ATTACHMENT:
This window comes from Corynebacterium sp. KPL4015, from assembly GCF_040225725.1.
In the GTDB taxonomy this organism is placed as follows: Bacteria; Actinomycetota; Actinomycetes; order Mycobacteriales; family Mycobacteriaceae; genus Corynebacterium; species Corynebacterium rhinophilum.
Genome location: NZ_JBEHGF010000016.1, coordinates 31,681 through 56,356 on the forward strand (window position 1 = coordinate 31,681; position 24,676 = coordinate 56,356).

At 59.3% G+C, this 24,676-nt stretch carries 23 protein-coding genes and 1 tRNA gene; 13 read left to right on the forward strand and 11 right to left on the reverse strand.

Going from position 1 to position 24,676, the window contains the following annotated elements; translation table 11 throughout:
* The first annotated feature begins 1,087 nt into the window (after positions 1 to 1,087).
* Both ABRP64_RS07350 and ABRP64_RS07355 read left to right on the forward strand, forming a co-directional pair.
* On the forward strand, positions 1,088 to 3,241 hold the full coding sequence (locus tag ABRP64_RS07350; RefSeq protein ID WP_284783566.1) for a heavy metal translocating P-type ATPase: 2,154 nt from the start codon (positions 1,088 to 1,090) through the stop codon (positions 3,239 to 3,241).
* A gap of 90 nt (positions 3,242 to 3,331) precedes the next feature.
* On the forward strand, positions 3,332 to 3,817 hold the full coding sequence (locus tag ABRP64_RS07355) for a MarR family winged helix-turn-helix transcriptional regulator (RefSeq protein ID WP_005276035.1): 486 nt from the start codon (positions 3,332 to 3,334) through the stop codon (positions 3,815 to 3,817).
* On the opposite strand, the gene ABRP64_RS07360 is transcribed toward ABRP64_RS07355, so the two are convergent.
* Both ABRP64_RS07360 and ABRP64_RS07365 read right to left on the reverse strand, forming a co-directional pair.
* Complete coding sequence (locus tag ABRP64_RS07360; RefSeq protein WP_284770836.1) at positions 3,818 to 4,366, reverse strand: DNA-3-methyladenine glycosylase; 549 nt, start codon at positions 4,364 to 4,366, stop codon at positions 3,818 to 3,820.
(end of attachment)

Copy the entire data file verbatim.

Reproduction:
This window comes from Corynebacterium sp. KPL4015, from assembly GCF_040225725.1.
In the GTDB taxonomy this organism is placed as follows: Bacteria; Actinomycetota; Actinomycetes; order Mycobacteriales; family Mycobacteriaceae; genus Corynebacterium; species Corynebacterium rhinophilum.
Genome location: NZ_JBEHGF010000016.1, coordinates 31,681 through 56,356 on the forward strand (window position 1 = coordinate 31,681; position 24,676 = coordinate 56,356).

At 59.3% G+C, this 24,676-nt stretch carries 23 protein-coding genes and 1 tRNA gene; 13 read left to right on the forward strand and 11 right to left on the reverse strand.

Going from position 1 to position 24,676, the window contains the following annotated elements; translation table 11 throughout:
* The first annotated feature begins 1,087 nt into the window (after positions 1 to 1,087).
* Both ABRP64_RS07350 and ABRP64_RS07355 read left to right on the forward strand, forming a co-directional pair.
* On the forward strand, positions 1,088 to 3,241 hold the full coding sequence (locus tag ABRP64_RS07350; RefSeq protein ID WP_284783566.1) for a heavy metal translocating P-type ATPase: 2,154 nt from the start codon (positions 1,088 to 1,090) through the stop codon (positions 3,239 to 3,241).
* A gap of 90 nt (positions 3,242 to 3,331) precedes the next feature.
* On the forward strand, positions 3,332 to 3,817 hold the full coding sequence (locus tag ABRP64_RS07355) for a MarR family winged helix-turn-helix transcriptional regulator (RefSeq protein ID WP_005276035.1): 486 nt from the start codon (positions 3,332 to 3,334) through the stop codon (positions 3,815 to 3,817).
* On the opposite strand, the gene ABRP64_RS07360 is transcribed toward ABRP64_RS07355, so the two are convergent.
* Both ABRP64_RS07360 and ABRP64_RS07365 read right to left on the reverse strand, forming a co-directional pair.
* Complete coding sequence (locus tag ABRP64_RS07360; RefSeq protein WP_284770836.1) at positions 3,818 to 4,366, reverse strand: DNA-3-methyladenine glycosylase; 549 nt, start codon at positions 4,364 to 4,366, stop codon at positions 3,818 to 3,820.